Role of nifedipine in the treatment of resistant hypertension. Comparison with hydralazine in hospital outpatients.

Abstract

In a double-blind, randomized crossover study, the daily administration of 30 to 90 mg of nifedipine lowered blood pressure in a dose-related fashion in 14 patients already taking a beta receptor blocker and diuretic. The duration of the hypotensive response to 20 mg of nifedipine in capsule form, giving as a "step-three" drug to five of these patients, was six to eight hours. A survey of 122 patients with resistant hypertension treated long-term with nifedipine and a control group of 102 similar patients treated with hydralazine revealed that nifedipine at an average dose of 40 mg daily caused a fall in blood pressure similar to that achieved with hydralazine in a dose of 86 mg daily. The side effect profile of both drugs was also similar. Nifedipine may be a useful alternative to existing step-three antihypertensive drugs.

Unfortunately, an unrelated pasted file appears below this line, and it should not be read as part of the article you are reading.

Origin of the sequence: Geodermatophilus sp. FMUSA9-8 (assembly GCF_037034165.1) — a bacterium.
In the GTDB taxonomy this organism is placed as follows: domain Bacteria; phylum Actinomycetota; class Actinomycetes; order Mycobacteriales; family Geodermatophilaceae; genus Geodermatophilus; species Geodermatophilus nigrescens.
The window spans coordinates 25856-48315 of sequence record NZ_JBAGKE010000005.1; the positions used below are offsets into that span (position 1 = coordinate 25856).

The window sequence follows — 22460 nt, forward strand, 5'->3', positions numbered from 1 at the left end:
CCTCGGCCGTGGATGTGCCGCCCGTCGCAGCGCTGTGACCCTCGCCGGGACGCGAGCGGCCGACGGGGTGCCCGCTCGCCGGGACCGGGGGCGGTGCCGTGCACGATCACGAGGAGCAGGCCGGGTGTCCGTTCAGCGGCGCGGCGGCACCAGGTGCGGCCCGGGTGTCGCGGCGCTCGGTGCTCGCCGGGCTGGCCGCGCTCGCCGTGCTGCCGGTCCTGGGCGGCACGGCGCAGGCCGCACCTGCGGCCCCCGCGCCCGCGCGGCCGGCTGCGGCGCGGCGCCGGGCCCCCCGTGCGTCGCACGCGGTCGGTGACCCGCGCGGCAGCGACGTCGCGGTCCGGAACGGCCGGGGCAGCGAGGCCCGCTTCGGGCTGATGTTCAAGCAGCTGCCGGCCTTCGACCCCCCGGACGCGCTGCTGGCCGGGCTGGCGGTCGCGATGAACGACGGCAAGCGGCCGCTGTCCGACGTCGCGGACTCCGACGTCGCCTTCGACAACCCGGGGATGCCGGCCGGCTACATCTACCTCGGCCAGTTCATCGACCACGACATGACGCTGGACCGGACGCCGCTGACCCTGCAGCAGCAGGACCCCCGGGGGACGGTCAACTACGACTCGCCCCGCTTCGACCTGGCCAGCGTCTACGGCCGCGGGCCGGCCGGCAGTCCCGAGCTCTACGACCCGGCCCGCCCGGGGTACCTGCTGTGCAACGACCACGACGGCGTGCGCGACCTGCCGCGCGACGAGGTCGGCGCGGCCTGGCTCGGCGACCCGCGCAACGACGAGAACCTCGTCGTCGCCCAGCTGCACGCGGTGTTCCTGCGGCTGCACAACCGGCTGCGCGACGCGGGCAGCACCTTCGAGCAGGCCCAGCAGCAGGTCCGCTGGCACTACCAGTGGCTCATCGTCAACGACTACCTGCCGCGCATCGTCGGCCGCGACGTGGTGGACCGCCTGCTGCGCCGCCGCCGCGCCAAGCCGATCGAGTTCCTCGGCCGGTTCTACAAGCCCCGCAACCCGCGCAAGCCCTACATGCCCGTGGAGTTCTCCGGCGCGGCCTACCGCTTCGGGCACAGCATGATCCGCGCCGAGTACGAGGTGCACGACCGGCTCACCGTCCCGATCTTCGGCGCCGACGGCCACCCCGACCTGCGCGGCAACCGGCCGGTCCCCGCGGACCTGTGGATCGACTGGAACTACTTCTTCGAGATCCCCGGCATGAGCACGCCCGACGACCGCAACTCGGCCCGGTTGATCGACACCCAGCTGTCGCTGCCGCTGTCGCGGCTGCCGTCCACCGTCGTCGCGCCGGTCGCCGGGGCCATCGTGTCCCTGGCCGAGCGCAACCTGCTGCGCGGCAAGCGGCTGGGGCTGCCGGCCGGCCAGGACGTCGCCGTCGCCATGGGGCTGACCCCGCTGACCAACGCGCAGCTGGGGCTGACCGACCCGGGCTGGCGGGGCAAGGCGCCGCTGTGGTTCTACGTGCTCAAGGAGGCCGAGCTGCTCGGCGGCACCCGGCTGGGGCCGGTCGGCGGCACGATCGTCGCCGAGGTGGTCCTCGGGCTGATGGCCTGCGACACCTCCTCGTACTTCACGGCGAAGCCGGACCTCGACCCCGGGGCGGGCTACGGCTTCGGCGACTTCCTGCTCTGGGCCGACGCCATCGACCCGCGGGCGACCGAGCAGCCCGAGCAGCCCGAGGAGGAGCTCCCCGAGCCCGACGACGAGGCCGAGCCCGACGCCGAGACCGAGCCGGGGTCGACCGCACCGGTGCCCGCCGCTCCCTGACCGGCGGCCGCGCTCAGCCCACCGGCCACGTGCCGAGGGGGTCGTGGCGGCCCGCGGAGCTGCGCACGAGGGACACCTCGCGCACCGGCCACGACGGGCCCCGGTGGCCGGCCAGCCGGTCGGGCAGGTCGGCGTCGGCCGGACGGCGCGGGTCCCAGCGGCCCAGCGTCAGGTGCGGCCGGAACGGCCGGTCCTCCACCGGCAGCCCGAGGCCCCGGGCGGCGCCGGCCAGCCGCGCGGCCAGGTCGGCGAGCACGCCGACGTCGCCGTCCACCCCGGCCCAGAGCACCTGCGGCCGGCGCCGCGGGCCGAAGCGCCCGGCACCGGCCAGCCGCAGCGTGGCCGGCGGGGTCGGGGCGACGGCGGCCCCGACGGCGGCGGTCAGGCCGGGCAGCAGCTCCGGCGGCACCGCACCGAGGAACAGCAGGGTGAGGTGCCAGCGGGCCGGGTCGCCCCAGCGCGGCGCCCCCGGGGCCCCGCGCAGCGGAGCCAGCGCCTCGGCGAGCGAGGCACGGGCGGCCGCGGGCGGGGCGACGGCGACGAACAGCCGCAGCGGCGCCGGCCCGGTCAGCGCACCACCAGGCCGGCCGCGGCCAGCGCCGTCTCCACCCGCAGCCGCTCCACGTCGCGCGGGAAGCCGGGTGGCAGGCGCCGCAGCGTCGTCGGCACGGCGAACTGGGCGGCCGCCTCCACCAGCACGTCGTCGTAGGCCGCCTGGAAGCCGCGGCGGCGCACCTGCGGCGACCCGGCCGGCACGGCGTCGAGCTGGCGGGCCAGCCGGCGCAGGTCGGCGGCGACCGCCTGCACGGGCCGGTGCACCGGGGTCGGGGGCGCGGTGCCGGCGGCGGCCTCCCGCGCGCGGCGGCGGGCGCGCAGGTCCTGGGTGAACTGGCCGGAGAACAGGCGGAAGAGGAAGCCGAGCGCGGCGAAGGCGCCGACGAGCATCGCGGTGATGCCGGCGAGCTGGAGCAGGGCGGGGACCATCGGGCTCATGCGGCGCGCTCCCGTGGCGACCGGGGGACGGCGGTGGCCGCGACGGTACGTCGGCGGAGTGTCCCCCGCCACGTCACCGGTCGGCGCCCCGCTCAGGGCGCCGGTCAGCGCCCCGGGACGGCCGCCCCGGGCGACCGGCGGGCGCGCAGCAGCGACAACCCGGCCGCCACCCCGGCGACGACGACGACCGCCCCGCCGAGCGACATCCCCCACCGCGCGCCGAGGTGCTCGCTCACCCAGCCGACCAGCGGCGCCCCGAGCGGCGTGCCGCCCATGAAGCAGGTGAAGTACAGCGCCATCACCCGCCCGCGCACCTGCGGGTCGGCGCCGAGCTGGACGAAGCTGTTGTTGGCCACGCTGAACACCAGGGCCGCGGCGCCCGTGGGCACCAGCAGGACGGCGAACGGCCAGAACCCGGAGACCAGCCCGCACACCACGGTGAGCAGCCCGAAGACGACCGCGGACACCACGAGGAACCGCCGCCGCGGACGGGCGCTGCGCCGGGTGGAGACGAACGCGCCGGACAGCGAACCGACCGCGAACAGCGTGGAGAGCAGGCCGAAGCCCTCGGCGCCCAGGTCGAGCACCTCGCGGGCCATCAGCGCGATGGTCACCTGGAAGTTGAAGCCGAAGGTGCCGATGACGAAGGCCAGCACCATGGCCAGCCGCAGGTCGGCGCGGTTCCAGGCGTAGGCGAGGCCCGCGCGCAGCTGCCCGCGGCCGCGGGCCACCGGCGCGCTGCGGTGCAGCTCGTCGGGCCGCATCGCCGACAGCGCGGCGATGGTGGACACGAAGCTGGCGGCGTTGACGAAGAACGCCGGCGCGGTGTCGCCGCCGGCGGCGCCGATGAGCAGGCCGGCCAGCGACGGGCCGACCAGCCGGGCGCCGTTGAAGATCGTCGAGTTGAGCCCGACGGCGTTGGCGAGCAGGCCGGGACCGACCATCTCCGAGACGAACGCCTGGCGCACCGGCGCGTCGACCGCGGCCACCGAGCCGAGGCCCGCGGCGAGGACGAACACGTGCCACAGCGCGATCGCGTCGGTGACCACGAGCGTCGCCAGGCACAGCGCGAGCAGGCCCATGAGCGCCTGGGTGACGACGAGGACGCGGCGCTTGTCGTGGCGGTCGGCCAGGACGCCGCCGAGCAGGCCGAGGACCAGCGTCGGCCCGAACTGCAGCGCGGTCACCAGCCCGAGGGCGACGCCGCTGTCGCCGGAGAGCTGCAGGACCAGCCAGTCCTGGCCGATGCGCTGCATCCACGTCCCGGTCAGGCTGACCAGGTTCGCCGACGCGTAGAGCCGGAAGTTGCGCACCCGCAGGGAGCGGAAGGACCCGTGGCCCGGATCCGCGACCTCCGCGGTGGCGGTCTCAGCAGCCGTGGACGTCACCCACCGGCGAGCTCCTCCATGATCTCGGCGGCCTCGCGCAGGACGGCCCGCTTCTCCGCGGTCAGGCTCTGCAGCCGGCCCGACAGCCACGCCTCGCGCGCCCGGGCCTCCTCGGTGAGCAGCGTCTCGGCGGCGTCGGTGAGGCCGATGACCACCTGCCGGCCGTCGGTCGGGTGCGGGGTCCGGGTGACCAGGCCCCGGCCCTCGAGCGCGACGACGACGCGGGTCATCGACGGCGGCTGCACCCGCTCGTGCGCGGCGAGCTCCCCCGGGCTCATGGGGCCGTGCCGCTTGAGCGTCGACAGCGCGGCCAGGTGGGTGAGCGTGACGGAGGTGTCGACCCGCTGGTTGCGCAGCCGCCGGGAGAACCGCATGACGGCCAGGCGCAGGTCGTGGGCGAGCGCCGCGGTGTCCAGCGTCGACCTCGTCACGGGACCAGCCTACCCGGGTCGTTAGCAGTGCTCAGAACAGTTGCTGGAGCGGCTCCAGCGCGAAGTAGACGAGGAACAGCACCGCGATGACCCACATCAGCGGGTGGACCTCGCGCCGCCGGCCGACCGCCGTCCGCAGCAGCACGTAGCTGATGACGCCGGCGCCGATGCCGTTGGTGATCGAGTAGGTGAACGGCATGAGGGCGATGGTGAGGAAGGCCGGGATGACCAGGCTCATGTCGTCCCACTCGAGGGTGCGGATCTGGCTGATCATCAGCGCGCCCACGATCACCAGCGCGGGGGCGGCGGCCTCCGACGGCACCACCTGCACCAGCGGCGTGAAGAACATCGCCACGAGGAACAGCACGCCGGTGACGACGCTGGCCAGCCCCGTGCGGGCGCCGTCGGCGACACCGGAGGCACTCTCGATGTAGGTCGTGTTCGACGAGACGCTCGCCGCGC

Cite this paper

@article{Murphy1984RoleON, title={Role of nifedipine in the treatment of resistant hypertension. Comparison with hydralazine in hospital outpatients.}, author={Mariela A Blum Murphy and C. J. Bulpitt and C. T. Dollery}, journal={The American journal of medicine}, year={1984}, volume={77 2B}, pages={16-21} }